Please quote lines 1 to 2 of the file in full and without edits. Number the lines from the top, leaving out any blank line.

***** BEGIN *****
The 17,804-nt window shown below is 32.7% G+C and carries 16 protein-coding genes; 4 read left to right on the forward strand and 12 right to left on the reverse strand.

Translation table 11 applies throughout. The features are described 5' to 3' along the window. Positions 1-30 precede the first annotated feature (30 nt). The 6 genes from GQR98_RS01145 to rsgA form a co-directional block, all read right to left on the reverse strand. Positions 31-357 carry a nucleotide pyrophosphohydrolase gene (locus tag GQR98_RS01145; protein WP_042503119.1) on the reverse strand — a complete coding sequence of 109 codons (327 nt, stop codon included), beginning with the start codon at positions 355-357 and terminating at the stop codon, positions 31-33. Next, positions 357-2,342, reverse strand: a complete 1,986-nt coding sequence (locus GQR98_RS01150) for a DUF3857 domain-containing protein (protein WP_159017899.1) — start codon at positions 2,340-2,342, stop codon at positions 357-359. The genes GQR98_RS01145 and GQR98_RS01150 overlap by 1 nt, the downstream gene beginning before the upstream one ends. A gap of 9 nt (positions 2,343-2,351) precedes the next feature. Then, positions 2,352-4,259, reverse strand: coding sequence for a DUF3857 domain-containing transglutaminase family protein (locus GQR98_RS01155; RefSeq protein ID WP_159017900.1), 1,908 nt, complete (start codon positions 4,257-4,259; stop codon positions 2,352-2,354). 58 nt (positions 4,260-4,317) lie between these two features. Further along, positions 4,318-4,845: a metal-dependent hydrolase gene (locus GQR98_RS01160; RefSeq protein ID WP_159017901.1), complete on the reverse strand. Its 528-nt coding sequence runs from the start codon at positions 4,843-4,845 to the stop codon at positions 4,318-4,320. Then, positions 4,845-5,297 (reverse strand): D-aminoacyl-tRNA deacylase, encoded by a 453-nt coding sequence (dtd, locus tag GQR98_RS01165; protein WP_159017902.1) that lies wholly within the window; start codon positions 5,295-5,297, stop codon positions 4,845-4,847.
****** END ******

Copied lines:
The 17,804-nt window shown below is 32.7% G+C and carries 16 protein-coding genes; 4 read left to right on the forward strand and 12 right to left on the reverse strand.

Translation table 11 applies throughout. The features are described 5' to 3' along the window. Positions 1-30 precede the first annotated feature (30 nt). The 6 genes from GQR98_RS01145 to rsgA form a co-directional block, all read right to left on the reverse strand. Positions 31-357 carry a nucleotide pyrophosphohydrolase gene (locus tag GQR98_RS01145; protein WP_042503119.1) on the reverse strand — a complete coding sequence of 109 codons (327 nt, stop codon included), beginning with the start codon at positions 355-357 and terminating at the stop codon, positions 31-33. Next, positions 357-2,342, reverse strand: a complete 1,986-nt coding sequence (locus GQR98_RS01150) for a DUF3857 domain-containing protein (protein WP_159017899.1) — start codon at positions 2,340-2,342, stop codon at positions 357-359. The genes GQR98_RS01145 and GQR98_RS01150 overlap by 1 nt, the downstream gene beginning before the upstream one ends. A gap of 9 nt (positions 2,343-2,351) precedes the next feature. Then, positions 2,352-4,259, reverse strand: coding sequence for a DUF3857 domain-containing transglutaminase family protein (locus GQR98_RS01155; RefSeq protein ID WP_159017900.1), 1,908 nt, complete (start codon positions 4,257-4,259; stop codon positions 2,352-2,354). 58 nt (positions 4,260-4,317) lie between these two features. Further along, positions 4,318-4,845: a metal-dependent hydrolase gene (locus GQR98_RS01160; RefSeq protein ID WP_159017901.1), complete on the reverse strand. Its 528-nt coding sequence runs from the start codon at positions 4,843-4,845 to the stop codon at positions 4,318-4,320. Then, positions 4,845-5,297 (reverse strand): D-aminoacyl-tRNA deacylase, encoded by a 453-nt coding sequence (dtd, locus tag GQR98_RS01165; protein WP_159017902.1) that lies wholly within the window; start codon positions 5,295-5,297, stop codon positions 4,845-4,847.